March 2022 – Two years after COVID-19 was officially reported in Bulgaria, the local labour market appears to be steadily returning to its pre-COVID-19 tempo of growth, with market researchers reporting personnel shortages, particularly in the technology and IT sector. The pandemic has reshaped the way we work, and companies are now embracing remote work as an opportunity to access talent across borders. This process has naturally resulted in the increased engagement of Employer of Record service providers (“EORs”), which facilitate the process of hiring and administrating employees abroad.
This overview provides insights into how EORs may operate under Bulgarian law and also highlights important aspects to be considered by companies using EOR services.
1. EORs are not regulated by Bulgarian law. In Bulgaria, their business most often falls within the scope of temporary-work agencies or qualifies as outsourcing services.
2. Temporary-work agencies must be registered with the Bulgarian Employment Agency. They conclude employment agreements with employees and place them at the end-user undertaking (sometimes referred to as staff leasing). The temporary-work agency is generally responsible for the payroll and the employment documentation while the employee works under the end-user’s supervision and direction. A limitation of this model is the requirement of hiring temporary agency workers only for specific reasons listed in the Bulgarian Labour Code: (i) for the performance of a particular work/project, or (ii) for the replacement of absent employees. End-user companies are also limited to engage up to 30% of their personnel through temporary-work agencies.
3. In case of outsourcing, the employees are hired by and remain solely under the direction and supervision of the outsourcing company. The outsourcing provider delivers services to the end-user, often through designated employees. The outsourcing model is not specifically regulated in Bulgaria and is based on a service agreement between the provider and the end-user. There is also no requirement for the employment agreements with the personnel engaged in the outsourced service to be of a temporary nature. The outsourcing provider is, however, responsible for the overall work of the employees and not just the administration of the employment agreement. This specific may go beyond a company’s requirements for the scope of EOR services.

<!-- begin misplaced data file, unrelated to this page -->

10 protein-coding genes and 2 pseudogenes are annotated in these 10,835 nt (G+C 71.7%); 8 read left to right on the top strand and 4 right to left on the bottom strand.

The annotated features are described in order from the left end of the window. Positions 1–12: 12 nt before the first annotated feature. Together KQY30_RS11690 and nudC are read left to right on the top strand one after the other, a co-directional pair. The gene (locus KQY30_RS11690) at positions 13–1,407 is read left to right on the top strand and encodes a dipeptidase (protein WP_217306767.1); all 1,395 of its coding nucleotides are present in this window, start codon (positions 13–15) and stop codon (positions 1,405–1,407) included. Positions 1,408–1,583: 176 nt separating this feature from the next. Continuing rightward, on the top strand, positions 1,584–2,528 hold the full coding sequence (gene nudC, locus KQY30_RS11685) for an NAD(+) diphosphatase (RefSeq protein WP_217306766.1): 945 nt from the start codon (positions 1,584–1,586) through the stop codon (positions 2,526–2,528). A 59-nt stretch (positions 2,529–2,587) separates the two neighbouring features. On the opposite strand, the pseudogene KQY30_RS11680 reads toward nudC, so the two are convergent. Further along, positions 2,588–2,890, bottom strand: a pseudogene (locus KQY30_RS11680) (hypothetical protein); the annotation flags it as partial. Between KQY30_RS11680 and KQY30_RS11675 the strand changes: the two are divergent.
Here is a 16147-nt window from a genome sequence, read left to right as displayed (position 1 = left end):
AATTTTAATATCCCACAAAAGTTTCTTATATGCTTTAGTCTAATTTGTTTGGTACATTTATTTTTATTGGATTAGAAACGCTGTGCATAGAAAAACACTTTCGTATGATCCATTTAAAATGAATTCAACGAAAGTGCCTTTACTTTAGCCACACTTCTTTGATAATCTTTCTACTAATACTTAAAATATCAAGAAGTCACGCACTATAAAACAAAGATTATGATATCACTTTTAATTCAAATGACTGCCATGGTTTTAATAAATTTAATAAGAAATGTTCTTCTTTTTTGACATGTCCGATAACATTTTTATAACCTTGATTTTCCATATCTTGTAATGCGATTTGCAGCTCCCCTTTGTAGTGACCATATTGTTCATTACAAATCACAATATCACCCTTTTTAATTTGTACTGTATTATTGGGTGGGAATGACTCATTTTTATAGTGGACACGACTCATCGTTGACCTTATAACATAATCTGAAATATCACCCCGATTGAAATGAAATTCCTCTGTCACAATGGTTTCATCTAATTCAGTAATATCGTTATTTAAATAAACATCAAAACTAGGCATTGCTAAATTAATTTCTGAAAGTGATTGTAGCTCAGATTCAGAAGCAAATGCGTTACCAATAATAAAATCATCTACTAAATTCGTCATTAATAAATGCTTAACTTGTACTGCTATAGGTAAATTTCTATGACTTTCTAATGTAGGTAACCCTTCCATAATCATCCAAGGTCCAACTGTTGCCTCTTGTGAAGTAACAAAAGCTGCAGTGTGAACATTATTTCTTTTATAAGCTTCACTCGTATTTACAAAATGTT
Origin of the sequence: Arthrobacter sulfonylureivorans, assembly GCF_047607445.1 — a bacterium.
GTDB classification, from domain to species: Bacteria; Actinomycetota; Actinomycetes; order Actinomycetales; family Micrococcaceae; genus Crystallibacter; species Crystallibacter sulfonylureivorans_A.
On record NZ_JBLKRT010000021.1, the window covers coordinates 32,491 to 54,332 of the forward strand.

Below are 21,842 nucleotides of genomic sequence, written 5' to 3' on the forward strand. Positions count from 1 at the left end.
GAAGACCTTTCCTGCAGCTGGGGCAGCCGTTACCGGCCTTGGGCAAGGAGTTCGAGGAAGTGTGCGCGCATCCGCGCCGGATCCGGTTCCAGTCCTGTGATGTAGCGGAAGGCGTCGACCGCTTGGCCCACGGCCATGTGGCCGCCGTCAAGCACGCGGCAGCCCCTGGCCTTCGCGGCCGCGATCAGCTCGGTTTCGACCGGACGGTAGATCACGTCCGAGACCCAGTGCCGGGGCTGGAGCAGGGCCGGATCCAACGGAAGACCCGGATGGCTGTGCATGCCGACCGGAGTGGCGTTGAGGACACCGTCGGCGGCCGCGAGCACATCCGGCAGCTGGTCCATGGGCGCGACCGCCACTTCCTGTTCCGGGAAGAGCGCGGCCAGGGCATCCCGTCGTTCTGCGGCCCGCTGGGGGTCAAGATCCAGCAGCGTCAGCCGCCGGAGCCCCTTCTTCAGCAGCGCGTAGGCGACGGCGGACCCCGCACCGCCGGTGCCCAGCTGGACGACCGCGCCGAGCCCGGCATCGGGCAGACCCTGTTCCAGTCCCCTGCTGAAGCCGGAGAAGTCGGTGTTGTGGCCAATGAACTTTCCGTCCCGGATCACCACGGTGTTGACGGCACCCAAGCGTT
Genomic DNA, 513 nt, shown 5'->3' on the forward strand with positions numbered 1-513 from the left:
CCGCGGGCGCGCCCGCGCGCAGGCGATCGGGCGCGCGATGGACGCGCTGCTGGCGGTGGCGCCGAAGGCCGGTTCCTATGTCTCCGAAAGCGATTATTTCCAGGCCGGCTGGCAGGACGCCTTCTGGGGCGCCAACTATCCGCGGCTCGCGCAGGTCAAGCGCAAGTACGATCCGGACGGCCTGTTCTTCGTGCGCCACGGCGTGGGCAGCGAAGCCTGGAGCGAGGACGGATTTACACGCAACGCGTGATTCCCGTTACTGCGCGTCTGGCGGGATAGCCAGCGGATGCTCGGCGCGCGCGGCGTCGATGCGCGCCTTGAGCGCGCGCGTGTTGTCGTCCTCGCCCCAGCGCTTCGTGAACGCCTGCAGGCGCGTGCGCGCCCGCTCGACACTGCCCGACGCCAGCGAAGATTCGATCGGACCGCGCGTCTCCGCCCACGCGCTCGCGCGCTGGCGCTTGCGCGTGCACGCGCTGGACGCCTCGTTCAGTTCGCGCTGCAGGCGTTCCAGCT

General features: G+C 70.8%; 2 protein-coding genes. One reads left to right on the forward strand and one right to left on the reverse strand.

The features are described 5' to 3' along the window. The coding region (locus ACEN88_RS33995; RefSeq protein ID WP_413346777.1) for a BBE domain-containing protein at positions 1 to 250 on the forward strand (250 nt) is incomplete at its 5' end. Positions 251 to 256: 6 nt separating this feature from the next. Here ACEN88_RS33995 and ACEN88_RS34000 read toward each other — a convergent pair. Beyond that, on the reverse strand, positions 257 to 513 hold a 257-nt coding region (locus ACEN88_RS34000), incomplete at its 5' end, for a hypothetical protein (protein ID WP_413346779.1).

4. Due to the lack of explicit regulation and sufficient case law on the operations of EORs, providers of EOR services in Bulgaria often combine the temporary-work agency and outsourcing models. Several issues tend to arise when the agreement between the EOR and its client is not explicit, e.g., ambiguity as to whether or not a service has been provided or if employees have been assigned to work at the client’s undertaking; or lack of clarity as it who is supervising the employees. This may result in fines for both the provider and the end-user, as well as in the joint liability of the end-user company for the salary and social security contributions of the employees.
5. As EORs are often used by technology and IT companies, getting the EOR’s operations right and having a proper agreement with them may have an impact on the end-user’s right over the intellectual property created by employees engaged through EORs. For example, end-users might not be able to benefit from the general presumption existing under Bulgarian law that, unless otherwise agreed, the rights over software developed during the course of employment vest directly to the employer. Thus, copyrights over software created by employees engaged through EORs may remain with the EOR. This is because when using EORs, the end-user is not a party to the employment agreement with the employee. Therefore, the agreements governing this triangle have to be carefully drafted, with particular focus on clear and detailed intellectual property-related clauses.
The increased use of EORs in Bulgaria may trigger the need for clear regulations or guidelines on their operations in line with trends in other countries. Meanwhile, both EORs and their clients should remain conscious of how to structure their arrangements in order to achieve the desired outcome without the risk of financial or reputational losses.
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